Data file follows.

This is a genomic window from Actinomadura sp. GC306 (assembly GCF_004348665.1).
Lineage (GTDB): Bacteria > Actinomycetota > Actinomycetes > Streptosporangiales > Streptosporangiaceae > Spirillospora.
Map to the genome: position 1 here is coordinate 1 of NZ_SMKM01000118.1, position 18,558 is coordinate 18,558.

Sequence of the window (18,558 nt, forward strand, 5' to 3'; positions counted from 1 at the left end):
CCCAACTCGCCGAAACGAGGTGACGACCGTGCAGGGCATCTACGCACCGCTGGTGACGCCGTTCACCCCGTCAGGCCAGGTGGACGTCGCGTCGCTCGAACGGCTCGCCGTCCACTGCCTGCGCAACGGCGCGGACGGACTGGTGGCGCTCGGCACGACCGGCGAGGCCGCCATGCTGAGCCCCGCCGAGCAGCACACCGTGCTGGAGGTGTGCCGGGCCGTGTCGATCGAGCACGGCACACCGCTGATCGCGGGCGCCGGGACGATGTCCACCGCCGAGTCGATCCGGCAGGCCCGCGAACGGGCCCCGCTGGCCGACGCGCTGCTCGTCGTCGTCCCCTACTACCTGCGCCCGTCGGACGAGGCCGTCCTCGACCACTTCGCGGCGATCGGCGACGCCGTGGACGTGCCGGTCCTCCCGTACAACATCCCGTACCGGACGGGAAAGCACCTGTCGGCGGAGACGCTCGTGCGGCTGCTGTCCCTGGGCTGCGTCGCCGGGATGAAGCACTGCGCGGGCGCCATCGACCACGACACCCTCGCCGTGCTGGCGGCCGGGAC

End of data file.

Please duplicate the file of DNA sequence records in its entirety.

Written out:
This is a genomic window from Actinomadura sp. GC306 (assembly GCF_004348665.1).
Lineage (GTDB): Bacteria > Actinomycetota > Actinomycetes > Streptosporangiales > Streptosporangiaceae > Spirillospora.
Map to the genome: position 1 here is coordinate 1 of NZ_SMKM01000118.1, position 18,558 is coordinate 18,558.

Sequence of the window (18,558 nt, forward strand, 5' to 3'; positions counted from 1 at the left end):
CCCAACTCGCCGAAACGAGGTGACGACCGTGCAGGGCATCTACGCACCGCTGGTGACGCCGTTCACCCCGTCAGGCCAGGTGGACGTCGCGTCGCTCGAACGGCTCGCCGTCCACTGCCTGCGCAACGGCGCGGACGGACTGGTGGCGCTCGGCACGACCGGCGAGGCCGCCATGCTGAGCCCCGCCGAGCAGCACACCGTGCTGGAGGTGTGCCGGGCCGTGTCGATCGAGCACGGCACACCGCTGATCGCGGGCGCCGGGACGATGTCCACCGCCGAGTCGATCCGGCAGGCCCGCGAACGGGCCCCGCTGGCCGACGCGCTGCTCGTCGTCGTCCCCTACTACCTGCGCCCGTCGGACGAGGCCGTCCTCGACCACTTCGCGGCGATCGGCGACGCCGTGGACGTGCCGGTCCTCCCGTACAACATCCCGTACCGGACGGGAAAGCACCTGTCGGCGGAGACGCTCGTGCGGCTGCTGTCCCTGGGCTGCGTCGCCGGGATGAAGCACTGCGCGGGCGCCATCGACCACGACACCCTCGCCGTGCTGGCGGCCGGGAC